There are those who are so busy “taking care of number one” that commitment and dependability become circumstantial to their benefit. Quick to take credit for success and even quicker to point fingers in the face of blame, whether subordinate or superior, these are the firefighters that present a direct challenge to the element of trust. Lacking a consistent moral direction and absent any ethical decision-making criteria, all their actions are eventually drawn inward effecting a sense of isolation for all those in contact with this individual. Remoteness is confused with separation.
This form of personal inaccessibility results in a collective micro-management style implemented in an effort to justify all decisions NOT made. This is done in a futile effort to protect themselves from all threats — real and imagined. Here we have the very definition of paranoia and it is as insidious as it is pervasive. We have all witnessed such behavior in the deterioration of a company if not an entire station or department. Nothing gets done and it is everyone else’s fault. Or worse, if things are going well, something must be wrong.
Trust comes from a continuing sense of responsibility and a commitment to a calling higher than individual recognition and success. In the fire service, trust must be earned, with and by each firefighter. While the “Y” generation of firefighters may argue that trust should be a given until proven otherwise, it is far more prudent not to allow for an opportunity to be disappointed or worse, endangered. Old school, yes. But none the less, a tried and true formula that allows for proof by example. Generational prejudices aside, this is the only way a firefighter can achieve real respect, the ultimate byproduct of trust.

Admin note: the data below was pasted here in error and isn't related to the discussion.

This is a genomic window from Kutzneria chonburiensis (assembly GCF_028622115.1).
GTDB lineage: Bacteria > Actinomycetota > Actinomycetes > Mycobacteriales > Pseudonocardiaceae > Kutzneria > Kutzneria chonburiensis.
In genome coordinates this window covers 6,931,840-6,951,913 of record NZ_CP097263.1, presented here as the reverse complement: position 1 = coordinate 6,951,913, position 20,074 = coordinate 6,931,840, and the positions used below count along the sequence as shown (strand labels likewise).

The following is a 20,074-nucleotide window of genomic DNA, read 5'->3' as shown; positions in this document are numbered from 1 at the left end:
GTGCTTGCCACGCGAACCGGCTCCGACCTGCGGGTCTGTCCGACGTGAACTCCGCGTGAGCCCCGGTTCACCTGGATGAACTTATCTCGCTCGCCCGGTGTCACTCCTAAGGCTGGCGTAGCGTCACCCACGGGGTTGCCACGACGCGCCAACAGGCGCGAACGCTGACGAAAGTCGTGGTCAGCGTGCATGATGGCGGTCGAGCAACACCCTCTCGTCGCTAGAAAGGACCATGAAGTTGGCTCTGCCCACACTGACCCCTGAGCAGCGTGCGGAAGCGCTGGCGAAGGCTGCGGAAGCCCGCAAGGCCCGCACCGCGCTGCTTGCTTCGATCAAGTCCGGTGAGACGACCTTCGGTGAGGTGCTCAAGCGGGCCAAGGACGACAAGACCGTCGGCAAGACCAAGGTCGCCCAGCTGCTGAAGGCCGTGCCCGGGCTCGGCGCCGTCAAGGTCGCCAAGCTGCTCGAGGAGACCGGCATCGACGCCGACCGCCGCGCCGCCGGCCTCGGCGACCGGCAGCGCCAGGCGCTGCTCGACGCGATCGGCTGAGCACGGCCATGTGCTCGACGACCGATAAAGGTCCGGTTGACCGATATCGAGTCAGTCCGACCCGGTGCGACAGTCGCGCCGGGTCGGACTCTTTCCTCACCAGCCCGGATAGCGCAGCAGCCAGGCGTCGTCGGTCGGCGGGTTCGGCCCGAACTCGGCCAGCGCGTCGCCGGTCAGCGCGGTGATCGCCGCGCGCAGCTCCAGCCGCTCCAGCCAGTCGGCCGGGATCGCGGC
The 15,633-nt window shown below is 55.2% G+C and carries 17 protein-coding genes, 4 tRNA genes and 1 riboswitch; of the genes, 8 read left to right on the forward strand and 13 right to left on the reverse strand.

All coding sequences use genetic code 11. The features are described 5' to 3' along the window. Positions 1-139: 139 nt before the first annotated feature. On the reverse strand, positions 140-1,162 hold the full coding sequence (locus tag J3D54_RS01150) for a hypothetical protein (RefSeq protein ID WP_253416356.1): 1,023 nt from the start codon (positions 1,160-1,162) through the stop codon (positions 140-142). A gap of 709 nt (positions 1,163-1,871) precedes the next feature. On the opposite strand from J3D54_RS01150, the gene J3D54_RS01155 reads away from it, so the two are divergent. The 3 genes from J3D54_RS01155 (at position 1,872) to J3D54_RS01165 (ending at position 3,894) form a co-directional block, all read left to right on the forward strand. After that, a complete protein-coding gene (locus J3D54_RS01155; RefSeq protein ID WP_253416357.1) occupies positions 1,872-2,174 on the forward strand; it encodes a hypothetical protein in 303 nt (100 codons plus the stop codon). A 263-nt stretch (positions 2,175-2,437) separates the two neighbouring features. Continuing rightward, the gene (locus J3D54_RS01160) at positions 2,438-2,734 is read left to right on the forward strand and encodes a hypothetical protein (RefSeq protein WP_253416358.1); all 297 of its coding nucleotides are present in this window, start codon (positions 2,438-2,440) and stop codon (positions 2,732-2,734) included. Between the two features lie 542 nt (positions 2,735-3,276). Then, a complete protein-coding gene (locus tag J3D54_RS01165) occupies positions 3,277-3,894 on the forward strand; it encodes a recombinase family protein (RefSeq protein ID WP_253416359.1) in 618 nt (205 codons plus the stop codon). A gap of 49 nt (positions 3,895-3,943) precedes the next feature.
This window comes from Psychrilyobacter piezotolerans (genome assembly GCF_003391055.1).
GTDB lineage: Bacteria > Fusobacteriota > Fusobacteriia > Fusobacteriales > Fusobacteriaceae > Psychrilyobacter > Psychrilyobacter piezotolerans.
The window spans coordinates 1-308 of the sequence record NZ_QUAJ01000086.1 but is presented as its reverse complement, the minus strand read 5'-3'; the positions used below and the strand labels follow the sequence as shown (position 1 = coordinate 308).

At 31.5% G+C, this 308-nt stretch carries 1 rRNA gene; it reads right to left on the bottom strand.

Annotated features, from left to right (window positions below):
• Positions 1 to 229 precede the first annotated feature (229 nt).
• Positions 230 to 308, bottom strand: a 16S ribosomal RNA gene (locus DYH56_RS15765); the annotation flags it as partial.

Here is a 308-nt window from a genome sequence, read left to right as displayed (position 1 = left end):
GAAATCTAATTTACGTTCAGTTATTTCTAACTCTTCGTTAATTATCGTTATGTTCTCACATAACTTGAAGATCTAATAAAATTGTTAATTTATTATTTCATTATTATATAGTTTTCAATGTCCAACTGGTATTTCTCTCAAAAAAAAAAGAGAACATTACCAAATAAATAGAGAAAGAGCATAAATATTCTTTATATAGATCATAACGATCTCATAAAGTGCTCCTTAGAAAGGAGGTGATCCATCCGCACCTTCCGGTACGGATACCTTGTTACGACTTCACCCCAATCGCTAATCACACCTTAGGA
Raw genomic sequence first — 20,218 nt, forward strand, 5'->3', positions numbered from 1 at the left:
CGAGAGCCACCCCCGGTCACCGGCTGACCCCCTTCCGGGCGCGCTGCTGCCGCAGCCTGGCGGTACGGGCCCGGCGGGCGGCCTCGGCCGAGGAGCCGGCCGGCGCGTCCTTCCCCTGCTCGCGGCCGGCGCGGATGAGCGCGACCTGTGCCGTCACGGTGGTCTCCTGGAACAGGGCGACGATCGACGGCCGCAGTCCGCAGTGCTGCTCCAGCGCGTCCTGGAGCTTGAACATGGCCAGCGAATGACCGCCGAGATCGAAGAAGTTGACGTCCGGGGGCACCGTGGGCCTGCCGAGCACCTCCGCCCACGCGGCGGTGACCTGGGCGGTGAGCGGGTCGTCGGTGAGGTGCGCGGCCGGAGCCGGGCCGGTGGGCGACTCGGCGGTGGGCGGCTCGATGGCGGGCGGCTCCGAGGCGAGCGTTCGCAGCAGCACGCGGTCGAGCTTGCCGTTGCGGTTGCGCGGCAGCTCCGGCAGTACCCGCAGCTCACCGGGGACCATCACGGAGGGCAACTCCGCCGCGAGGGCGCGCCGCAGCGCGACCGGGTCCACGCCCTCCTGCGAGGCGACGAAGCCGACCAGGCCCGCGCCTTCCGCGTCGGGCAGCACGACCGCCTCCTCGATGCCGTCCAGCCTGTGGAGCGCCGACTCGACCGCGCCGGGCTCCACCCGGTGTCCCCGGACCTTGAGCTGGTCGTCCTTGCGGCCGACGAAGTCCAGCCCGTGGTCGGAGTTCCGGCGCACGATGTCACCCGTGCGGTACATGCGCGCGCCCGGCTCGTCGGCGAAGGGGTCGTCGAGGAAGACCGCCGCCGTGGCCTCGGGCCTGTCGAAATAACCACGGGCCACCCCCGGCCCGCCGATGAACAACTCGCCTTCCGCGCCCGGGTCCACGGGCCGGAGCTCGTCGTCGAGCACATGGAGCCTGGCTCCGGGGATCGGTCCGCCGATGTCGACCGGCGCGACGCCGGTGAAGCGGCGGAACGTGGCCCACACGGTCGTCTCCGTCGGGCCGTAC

Positive attitude. If responsibility is the cornerstone and trust is the lynchpin in our service to others, then attitude is the lubricant in which all things move forward. Without a positive attitude; lethargy, excuses, and doubt grow within their own momentum.
A bad attitude is like the proverbial rotten apple — it corrupts everything and everybody around it. So often you hear that things are bad morale wise, but a good fire will change everything. Nothing could be farther from the truth. While a meaningful call can change the atmosphere for a moment, it never lasts, regardless of the hope and need. A big incident only serves to magnify an already weak situation, serving not to focus on the overall positive outcome, but to bring to light all of the miniscule elements of selfish behavior and inaccessible decision-making; the critique of such an event turning into a debacle of negativity.
In the beginning we all have great attitudes. We imagine our career like a movie. But in the movies they don’t show the 4 hours of salvage and overhaul for every 20 minutes of knockdown. Knowing what this job is really about and mentoring toward its revelations are the components needed to move attitudes toward constructive behaviors and supportive actions. Rookies need to replace entitlement with humility and seasoned officers need to promote the success of others to inspire excellence in themselves.
This is why you can fish a stream, never catch one, and still feel satisfied at the end of the day. You took responsibility for a poor fly selection, you trusted yourself to recognize what brings you joy, and you know it was a day well spent.